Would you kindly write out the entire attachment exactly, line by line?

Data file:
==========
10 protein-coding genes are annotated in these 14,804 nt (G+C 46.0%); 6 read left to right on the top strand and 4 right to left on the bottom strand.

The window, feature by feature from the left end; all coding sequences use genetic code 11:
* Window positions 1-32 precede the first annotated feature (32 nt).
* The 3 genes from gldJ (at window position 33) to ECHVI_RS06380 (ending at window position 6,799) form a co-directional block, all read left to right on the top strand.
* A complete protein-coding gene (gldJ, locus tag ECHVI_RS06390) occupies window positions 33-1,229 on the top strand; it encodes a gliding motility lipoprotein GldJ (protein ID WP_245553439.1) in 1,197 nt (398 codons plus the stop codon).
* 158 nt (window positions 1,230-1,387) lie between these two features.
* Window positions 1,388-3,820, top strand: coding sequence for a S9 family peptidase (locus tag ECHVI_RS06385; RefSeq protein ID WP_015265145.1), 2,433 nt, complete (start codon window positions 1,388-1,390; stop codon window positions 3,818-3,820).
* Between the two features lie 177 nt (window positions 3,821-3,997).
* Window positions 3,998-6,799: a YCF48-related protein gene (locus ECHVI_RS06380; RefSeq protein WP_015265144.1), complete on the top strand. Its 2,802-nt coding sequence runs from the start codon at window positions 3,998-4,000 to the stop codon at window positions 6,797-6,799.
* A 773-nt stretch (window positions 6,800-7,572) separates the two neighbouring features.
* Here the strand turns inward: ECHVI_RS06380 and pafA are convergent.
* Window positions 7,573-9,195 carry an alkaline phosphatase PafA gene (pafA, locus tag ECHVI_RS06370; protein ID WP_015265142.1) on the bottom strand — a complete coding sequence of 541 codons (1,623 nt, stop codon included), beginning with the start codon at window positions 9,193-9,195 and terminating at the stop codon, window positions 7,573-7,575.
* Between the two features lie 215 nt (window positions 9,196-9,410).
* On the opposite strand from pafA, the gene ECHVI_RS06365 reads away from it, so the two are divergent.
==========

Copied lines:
10 protein-coding genes are annotated in these 14,804 nt (G+C 46.0%); 6 read left to right on the top strand and 4 right to left on the bottom strand.

The window, feature by feature from the left end; all coding sequences use genetic code 11:
* Window positions 1-32 precede the first annotated feature (32 nt).
* The 3 genes from gldJ (at window position 33) to ECHVI_RS06380 (ending at window position 6,799) form a co-directional block, all read left to right on the top strand.
* A complete protein-coding gene (gldJ, locus tag ECHVI_RS06390) occupies window positions 33-1,229 on the top strand; it encodes a gliding motility lipoprotein GldJ (protein ID WP_245553439.1) in 1,197 nt (398 codons plus the stop codon).
* 158 nt (window positions 1,230-1,387) lie between these two features.
* Window positions 1,388-3,820, top strand: coding sequence for a S9 family peptidase (locus tag ECHVI_RS06385; RefSeq protein ID WP_015265145.1), 2,433 nt, complete (start codon window positions 1,388-1,390; stop codon window positions 3,818-3,820).
* Between the two features lie 177 nt (window positions 3,821-3,997).
* Window positions 3,998-6,799: a YCF48-related protein gene (locus ECHVI_RS06380; RefSeq protein WP_015265144.1), complete on the top strand. Its 2,802-nt coding sequence runs from the start codon at window positions 3,998-4,000 to the stop codon at window positions 6,797-6,799.
* A 773-nt stretch (window positions 6,800-7,572) separates the two neighbouring features.
* Here the strand turns inward: ECHVI_RS06380 and pafA are convergent.
* Window positions 7,573-9,195 carry an alkaline phosphatase PafA gene (pafA, locus tag ECHVI_RS06370; protein ID WP_015265142.1) on the bottom strand — a complete coding sequence of 541 codons (1,623 nt, stop codon included), beginning with the start codon at window positions 9,193-9,195 and terminating at the stop codon, window positions 7,573-7,575.
* Between the two features lie 215 nt (window positions 9,196-9,410).
* On the opposite strand from pafA, the gene ECHVI_RS06365 reads away from it, so the two are divergent.